Socialist Worker

Fees stoking up rebellion

Issue No. 1857

THE GOVERNMENT is fighting to quash another revolt by backbench MPs. Labour MPs fear introducing top-up university fees could cost them seats at the next election.

Nearly 70 percent of 16 year olds say the fees, of up to £3,000, would put them off going to university. On Monday, Labour backbenchers staged a stayaway when the Commons discussed a Liberal motion opposing tuition fees. Ten Labour MPs voted with the Liberals. A bigger rebellion is expected when the proposals are debated in the autumn.


Getting tough on fat cats?

NEW LABOUR promises to get tough on executive pay sound hollow after a string of announcements revealed more huge payouts. Bosses of the Compass catering company that serves up meals for many schools and hospitals are the best paid in the country. Each grabbed £10 million in pay, bonuses and shares last year.

Rose Marie Bravo, chief executive of Burberry, is set to receive some £9.5 million, and a payment of £12.4 million if she leaves the company.


Dodgy dealing at job centres

FURY GREETED New Labour's plans to flog off some 1,100 job centres last week. The deal is set to net the government more than £1 billion. The government has decided to hand the centres to Britain's biggest property company, Land Securities.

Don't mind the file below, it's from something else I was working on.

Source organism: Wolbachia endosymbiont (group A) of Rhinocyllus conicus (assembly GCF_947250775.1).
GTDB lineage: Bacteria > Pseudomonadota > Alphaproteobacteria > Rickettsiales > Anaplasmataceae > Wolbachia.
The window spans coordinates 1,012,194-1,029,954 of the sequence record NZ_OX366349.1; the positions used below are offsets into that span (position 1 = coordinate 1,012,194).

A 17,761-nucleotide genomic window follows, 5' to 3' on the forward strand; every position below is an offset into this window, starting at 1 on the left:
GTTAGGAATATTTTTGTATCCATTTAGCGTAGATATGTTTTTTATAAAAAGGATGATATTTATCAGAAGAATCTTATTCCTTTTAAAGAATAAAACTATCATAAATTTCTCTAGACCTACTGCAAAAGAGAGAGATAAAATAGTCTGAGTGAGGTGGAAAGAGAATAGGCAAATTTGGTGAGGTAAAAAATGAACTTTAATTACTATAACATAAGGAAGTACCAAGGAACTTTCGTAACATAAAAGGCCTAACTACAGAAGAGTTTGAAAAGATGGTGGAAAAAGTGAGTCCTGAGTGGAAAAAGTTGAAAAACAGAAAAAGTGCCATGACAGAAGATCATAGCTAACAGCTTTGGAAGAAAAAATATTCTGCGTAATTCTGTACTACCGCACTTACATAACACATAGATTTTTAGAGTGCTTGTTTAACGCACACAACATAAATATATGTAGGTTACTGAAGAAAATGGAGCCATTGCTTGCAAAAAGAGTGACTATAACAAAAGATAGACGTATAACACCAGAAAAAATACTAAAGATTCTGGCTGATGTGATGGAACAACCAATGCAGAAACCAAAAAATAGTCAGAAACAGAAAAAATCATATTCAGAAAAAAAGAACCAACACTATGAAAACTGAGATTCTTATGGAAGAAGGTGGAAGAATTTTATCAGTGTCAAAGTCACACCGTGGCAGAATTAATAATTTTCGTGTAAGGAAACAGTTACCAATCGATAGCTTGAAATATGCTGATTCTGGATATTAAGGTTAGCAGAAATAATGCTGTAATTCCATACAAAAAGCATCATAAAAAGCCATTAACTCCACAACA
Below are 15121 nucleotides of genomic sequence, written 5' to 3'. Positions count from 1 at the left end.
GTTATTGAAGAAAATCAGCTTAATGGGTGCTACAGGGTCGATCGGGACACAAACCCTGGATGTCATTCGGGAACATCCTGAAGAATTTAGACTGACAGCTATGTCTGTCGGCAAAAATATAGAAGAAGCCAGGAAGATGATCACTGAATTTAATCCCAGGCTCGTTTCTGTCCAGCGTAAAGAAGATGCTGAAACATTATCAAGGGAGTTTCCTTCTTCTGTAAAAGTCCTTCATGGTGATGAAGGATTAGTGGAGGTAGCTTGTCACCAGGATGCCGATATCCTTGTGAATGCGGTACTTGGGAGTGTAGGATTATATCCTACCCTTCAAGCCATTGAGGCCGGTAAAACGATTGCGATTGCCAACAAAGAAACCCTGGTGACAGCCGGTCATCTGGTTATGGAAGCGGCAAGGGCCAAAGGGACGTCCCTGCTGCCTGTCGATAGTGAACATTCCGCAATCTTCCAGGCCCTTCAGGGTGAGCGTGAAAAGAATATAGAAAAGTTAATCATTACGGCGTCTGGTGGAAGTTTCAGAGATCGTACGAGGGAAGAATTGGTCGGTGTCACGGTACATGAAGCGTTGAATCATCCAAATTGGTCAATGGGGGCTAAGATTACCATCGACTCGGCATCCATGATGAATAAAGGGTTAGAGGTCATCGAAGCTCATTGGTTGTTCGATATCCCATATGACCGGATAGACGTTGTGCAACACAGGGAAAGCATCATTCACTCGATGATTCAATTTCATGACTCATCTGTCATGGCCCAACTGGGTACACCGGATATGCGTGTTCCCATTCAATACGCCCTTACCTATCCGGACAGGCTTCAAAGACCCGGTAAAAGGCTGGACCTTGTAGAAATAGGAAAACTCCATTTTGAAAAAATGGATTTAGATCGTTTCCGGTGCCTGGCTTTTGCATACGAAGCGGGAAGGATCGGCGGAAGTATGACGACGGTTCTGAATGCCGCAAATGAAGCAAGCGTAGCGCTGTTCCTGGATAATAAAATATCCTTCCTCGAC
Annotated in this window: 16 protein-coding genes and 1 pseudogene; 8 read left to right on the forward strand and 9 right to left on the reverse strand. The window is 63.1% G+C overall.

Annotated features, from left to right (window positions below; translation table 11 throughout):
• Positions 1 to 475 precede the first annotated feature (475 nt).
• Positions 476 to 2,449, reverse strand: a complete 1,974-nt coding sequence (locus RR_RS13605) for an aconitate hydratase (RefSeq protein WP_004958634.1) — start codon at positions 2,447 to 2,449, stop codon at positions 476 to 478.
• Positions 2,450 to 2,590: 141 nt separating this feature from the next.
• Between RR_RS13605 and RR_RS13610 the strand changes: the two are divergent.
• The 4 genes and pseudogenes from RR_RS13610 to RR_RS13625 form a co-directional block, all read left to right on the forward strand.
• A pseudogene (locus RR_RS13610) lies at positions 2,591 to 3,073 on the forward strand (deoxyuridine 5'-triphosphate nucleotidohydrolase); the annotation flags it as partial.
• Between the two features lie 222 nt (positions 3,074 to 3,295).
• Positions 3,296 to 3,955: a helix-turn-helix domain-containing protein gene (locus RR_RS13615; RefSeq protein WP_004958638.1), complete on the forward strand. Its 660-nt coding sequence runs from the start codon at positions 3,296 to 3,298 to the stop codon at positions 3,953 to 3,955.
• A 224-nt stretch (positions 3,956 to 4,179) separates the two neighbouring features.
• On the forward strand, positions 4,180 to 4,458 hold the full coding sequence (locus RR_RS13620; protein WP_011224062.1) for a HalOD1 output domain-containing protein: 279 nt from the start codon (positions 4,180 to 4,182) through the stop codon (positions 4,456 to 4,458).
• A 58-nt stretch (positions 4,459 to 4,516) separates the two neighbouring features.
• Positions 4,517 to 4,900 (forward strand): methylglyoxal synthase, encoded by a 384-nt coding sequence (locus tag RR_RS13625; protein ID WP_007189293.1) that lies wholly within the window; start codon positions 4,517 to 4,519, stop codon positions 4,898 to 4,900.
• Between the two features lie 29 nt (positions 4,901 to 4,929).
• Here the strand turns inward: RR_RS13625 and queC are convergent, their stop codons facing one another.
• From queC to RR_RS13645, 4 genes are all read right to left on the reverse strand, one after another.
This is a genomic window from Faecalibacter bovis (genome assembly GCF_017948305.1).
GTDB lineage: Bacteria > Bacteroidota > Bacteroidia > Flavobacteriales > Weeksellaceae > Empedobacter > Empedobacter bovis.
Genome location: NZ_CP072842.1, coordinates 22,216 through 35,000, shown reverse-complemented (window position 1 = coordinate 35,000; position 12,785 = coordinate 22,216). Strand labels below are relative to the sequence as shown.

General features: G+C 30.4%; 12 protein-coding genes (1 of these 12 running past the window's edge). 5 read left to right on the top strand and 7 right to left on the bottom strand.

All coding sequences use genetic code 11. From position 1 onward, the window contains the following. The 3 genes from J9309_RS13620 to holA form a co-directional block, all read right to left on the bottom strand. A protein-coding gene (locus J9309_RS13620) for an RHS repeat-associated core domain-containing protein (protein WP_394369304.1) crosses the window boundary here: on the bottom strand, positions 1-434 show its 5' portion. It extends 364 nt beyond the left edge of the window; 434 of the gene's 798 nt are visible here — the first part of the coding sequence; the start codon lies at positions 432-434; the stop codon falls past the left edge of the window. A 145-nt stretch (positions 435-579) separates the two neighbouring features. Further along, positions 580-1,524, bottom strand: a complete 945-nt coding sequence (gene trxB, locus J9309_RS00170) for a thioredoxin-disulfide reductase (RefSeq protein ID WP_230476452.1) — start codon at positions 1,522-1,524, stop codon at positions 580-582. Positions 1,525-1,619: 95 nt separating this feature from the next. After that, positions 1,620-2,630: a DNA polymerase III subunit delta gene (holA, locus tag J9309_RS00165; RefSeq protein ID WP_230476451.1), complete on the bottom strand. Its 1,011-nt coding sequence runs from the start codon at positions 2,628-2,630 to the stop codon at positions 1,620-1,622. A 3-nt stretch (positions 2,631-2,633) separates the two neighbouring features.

The centres, many on prime sites, will be sold on, allowing Land Securities to rake in millions. The Department of Work and Pensions has also unveiled plans to privatise storage centres housing some 85 million files, including national insurance numbers and the names and addresses of most of the population.

The civil servants' PCS union has condemned the moves and vowed to fight the privatisations 'tooth and nail'.


In the dock on nuclear leaks

THE GOVERNMENT has allowed a dockyard in Plymouth to increase radioactive discharges into the sea by five times. The dockyard is owned by a subsidiary of Halliburton, which has strong links with US vice-president Dick Cheney.

The European Commission is bringing a legal action against Britain's Ministry of Defence for failing to check the potential health risks. Last month another prosecution was brought over the botched closure of a nuclear reactor at Greenwich Naval College.


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News
Sat 28 Jun 2003, 00:00 BST
Issue No. 1857
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